Shivachevo (pop. 4,000) is a small town located at the foot of the Balkan Mountains in eastern Bulgaria. The area in and around the town has been inhabited since ancient times. Numerous archeological artifacts have been found nearby: Thracian earthenware used during funeral ceremonies were found in the yard of the present-day school. Other discoveries include a Thracian bronze helmet, Roman coins, and Byzantine coins bearing the images of the emperors Justinian I and Nikiforos Foka.
During the 500 years of Turkish rule in Bulgaria, the inhabitants of Shivachevo were known for their patriotic spirit. They aided the volunteer detachments (the “haidushki chet”) who rebelled against Turkish rule during the 19th century. In 1859, a Bulgarian Orthodox Church, St. Dimitar’s, was completed above ground despite Turkish law requiring Orthodox churches to be built slightly below ground. At a town meeting in 1909, thirty years after the end of the Turkish Yoke, the name of the village was changed from Terzobas (from the Turkish word for "tailor") to Shivachevo (from the Bulgarian word for "tailor"). On September 5th, 1984, the village of Shivachevo officially became a town.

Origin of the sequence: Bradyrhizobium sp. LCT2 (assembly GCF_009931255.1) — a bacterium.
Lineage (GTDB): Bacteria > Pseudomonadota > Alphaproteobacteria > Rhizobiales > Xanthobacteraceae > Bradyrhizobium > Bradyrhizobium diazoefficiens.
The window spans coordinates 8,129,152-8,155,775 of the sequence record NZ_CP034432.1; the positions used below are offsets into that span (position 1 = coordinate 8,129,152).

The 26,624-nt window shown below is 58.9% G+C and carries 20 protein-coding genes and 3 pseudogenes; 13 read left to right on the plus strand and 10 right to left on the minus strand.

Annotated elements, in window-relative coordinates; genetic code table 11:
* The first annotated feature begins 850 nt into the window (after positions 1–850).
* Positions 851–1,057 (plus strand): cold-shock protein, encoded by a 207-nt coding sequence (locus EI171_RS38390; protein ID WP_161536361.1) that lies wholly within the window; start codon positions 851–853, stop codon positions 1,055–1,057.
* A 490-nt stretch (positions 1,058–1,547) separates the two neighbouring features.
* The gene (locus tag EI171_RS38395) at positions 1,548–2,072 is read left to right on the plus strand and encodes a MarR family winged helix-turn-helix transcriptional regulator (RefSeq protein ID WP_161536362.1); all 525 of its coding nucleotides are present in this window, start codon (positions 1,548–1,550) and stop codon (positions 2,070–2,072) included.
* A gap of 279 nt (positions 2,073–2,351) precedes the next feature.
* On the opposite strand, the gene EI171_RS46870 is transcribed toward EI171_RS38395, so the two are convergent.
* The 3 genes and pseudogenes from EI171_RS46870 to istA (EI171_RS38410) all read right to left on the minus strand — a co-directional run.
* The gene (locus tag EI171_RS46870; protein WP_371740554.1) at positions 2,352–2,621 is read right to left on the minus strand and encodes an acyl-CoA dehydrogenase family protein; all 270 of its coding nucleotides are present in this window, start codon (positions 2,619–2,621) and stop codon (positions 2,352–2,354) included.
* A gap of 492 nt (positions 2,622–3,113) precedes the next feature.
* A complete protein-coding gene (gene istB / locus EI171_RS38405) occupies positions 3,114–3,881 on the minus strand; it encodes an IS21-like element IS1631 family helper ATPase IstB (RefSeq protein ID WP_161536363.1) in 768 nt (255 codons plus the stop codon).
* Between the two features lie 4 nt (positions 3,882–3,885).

Today, the area surrounding Shivachevo is a well-known agricultural center for the production of peaches, grapes, cherries, and apples. Vini-Sliven, a vineyard based in the nearby city of Sliven (pop. 147,000), has a production facility in Shivachevo and produces an award-winning cabernet sauvignon called Chateau Shivachevo. A re-vitalized green space graces the center of town with the local cultural center (the “chitalishte”) serving as a center-piece. A project to restore the town football stadium is currently underway. A national poetry festival is held there each year, along with all school theatre and dance productions.